The betrayer had arranged a signal with them: “The one I kiss is the man; arrest him.”
Growing up in North America, I wasn’t familiar with the custom in which two adult men would kiss each other in greeting. But as an adult I learned that it was common in many societies around the world. I remember television coverage of leaders of the former Soviet Union as they greeted the leaders of allied nations. In each greeting, the leaders would embrace, pinch the flesh behind each other’s cheekbones, and then kiss one another on each side of the face.
However it’s done, a kiss involves getting close to someone in a way that is meant to erase all fear of harm or ill will. A kiss is meant to express good things: a peace-filled greeting for the other party; the affection of two people who care for each other; the pledge of permanent love and friendship between a bride and groom; or even the measure of reverence or respect that a bishop expresses when he kisses the ring of the Pope.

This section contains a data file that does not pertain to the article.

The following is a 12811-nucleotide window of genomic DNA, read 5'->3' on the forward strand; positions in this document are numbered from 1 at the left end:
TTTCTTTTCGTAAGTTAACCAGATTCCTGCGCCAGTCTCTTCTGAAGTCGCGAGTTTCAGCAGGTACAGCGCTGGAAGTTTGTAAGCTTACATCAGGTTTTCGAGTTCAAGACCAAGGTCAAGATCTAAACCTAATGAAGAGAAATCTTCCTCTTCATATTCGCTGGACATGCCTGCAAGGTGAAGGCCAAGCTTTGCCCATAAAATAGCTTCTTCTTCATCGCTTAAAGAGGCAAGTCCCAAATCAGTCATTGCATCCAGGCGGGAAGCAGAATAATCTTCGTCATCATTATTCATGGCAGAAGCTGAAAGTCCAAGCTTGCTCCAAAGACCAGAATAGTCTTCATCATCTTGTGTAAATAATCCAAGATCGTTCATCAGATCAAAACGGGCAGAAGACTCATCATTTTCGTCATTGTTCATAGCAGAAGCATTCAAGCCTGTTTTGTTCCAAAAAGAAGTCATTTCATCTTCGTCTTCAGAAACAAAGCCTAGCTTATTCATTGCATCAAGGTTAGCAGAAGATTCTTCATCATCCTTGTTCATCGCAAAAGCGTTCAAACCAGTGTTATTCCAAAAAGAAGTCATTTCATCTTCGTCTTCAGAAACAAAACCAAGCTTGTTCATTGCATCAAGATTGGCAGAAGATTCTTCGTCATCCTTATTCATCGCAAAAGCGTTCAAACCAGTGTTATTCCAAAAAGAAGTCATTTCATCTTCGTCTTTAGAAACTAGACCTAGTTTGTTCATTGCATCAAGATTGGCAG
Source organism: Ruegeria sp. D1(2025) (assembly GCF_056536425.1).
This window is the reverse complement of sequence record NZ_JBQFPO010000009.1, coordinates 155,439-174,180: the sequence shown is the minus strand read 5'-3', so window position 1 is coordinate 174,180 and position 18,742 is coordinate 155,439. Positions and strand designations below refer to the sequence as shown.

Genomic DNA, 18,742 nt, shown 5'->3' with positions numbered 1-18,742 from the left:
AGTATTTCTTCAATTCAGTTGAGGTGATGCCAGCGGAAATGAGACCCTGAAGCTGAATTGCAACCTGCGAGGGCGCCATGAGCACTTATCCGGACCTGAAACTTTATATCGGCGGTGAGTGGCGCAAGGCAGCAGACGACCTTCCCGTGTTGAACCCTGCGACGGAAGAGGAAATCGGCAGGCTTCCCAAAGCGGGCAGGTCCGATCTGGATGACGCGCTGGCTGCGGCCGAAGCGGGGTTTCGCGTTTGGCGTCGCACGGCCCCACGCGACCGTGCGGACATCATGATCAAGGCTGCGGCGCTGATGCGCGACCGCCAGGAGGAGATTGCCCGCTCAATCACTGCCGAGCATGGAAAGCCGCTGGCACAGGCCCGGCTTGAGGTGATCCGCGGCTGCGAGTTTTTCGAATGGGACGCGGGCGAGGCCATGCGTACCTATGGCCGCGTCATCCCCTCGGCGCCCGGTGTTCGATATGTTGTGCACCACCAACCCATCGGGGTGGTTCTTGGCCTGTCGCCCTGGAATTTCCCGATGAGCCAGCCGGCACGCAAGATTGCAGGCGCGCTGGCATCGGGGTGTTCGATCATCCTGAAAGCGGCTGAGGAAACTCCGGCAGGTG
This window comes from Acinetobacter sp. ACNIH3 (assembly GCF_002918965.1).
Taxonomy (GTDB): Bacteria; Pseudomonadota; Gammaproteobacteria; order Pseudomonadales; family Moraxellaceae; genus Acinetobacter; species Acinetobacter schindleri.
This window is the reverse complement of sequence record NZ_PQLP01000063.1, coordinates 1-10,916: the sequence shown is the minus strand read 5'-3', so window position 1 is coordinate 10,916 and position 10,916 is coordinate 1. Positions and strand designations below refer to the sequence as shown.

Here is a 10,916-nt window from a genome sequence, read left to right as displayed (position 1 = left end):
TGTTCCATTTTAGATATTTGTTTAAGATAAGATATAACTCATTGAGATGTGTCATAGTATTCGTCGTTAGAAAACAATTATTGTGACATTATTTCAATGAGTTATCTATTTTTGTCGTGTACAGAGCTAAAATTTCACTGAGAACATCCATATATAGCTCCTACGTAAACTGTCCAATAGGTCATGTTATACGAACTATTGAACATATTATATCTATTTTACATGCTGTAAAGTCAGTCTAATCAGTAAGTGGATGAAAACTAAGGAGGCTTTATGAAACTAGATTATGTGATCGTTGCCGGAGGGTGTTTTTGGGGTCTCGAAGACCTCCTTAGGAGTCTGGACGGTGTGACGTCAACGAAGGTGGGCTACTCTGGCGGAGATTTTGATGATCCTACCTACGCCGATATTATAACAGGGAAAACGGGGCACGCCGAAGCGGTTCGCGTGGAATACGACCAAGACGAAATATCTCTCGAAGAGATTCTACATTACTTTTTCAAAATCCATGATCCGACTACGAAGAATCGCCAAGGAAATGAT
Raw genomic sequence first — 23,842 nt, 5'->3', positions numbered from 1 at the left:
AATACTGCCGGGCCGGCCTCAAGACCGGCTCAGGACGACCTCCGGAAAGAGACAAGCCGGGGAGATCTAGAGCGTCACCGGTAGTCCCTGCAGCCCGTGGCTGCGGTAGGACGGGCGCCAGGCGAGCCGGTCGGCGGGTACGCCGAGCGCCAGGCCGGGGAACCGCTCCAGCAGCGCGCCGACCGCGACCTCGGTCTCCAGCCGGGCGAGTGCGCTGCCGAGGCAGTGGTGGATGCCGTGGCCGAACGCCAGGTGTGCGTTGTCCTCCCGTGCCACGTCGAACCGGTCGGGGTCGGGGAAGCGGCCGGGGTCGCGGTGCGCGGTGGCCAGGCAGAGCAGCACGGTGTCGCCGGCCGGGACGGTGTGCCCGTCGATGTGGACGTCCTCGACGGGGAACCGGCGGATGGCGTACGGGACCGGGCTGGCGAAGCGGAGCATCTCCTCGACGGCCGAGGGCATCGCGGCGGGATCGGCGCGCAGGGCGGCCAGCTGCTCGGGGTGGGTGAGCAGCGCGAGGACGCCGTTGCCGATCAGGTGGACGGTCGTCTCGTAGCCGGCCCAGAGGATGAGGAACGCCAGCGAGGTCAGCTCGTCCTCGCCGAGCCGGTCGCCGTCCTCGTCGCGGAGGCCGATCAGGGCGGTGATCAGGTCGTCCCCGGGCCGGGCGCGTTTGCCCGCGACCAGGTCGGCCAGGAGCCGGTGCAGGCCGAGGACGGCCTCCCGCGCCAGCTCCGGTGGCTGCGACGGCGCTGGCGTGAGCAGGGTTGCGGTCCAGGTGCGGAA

After Judas Iscariot made his financial contract to betray Jesus, his friend, master, and teacher, he deliberately chose the kiss as the way to carry out his part in the plot. He chose the symbol of peace, affection, care, friendship, and respect—and transformed it into a kiss of death.
Peace, affection, caring, friendship, respect—Jesus, you are the source of all these blessings. Yet a symbol of all these good things became a signal in the plot to kill you. We sigh with you, Lord. Help us to be faithful. In your name, Amen.
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